Eclectic dance program features combined forces of BalletMet Columbus dancers with student dancers from the OSU Department of Dance

If dance is a universal language, then “Parallel Connections” presents the richness of its varied dialects and accents.

Dancers from BalletMet Columbus and the Ohio State University Department of Dance will present a program that features repertory work from each, blended with work by Wexner Center for the Arts Wexner Prize-winning choreographers and concluding with a collaborative piece by Israeli choreographer Ohad Naharin.

“The four pieces on this program take you through such a range of movement aesthetics,” said OSU Department of Dance Chair Susan Hadley. “Audiences are going to see a level of intensity that is remarkable.”

“There are different ways of speaking, if you will, and each choreographic voice is distinct, but everyone can understand [them],” said BalletMet Artistic Director Edwaard Liang.

“Parallel Connections” includes BalletMet dancers performing James Kudelka's “The Man in Black,” a piece set to the music of Johnny Cash and danced in cowboy boots that the company world-premiered in 2010. BalletMet will also perform Wexner Prize winner William Forsythe's “Slingerland Pas de Deux.” OSU dancers will present an homage to dancer/choreographer Merce Cunningham that debuted during last year's Black Mountain College-themed exhibition at the Wexner Center.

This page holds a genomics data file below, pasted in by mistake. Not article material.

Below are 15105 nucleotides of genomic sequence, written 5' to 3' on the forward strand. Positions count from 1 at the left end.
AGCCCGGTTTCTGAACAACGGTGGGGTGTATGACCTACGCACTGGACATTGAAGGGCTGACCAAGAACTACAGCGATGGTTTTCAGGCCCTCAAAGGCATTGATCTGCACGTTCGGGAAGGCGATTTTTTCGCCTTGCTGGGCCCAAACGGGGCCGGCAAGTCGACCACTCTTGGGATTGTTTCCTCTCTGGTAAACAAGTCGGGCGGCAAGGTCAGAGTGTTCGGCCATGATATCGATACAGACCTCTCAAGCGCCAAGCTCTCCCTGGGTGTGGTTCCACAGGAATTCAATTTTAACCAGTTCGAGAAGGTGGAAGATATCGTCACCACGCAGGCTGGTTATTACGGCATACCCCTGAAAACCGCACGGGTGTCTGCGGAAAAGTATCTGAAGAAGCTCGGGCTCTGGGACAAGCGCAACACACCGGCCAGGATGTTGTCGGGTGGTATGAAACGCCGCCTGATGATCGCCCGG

The evening will conclude with Naharin's “Minus 16,” set in the distinctive Gaga improvisational movement technique.

To get the sense of the varied nature of the program, Liang said to consider the feet.

“For the Kudelka, it's in cowboy boots. The Cunningham is a modern work done in bare feet, while ‘Minus 16' is danced both barefoot and in sneakers,” he said.

Hadley added that the program flips long-standing traditions for both organizations, with BalletMet as the established classical company and OSU's dance department firmly rooted in modern dance.

“And yet here you have BalletMet dancing in jeans and cowboy boots, while OSU dancers are in white unitards standing on one leg with the other high in the air,” she said. “It's already thwarting what our expectations might be and presenting a pretty true picture of the eclecticism of the current dance scene in this country.”

“Parallel Connections” also serves to open Ballet's 40th anniversary season.

“Columbus is hungry for more world-class dance, and this partnership allows us to do that. We've wanted to do a collaboration for the four years since I've been here, and I can't think of a better way than to open our 40th season,” Liang said.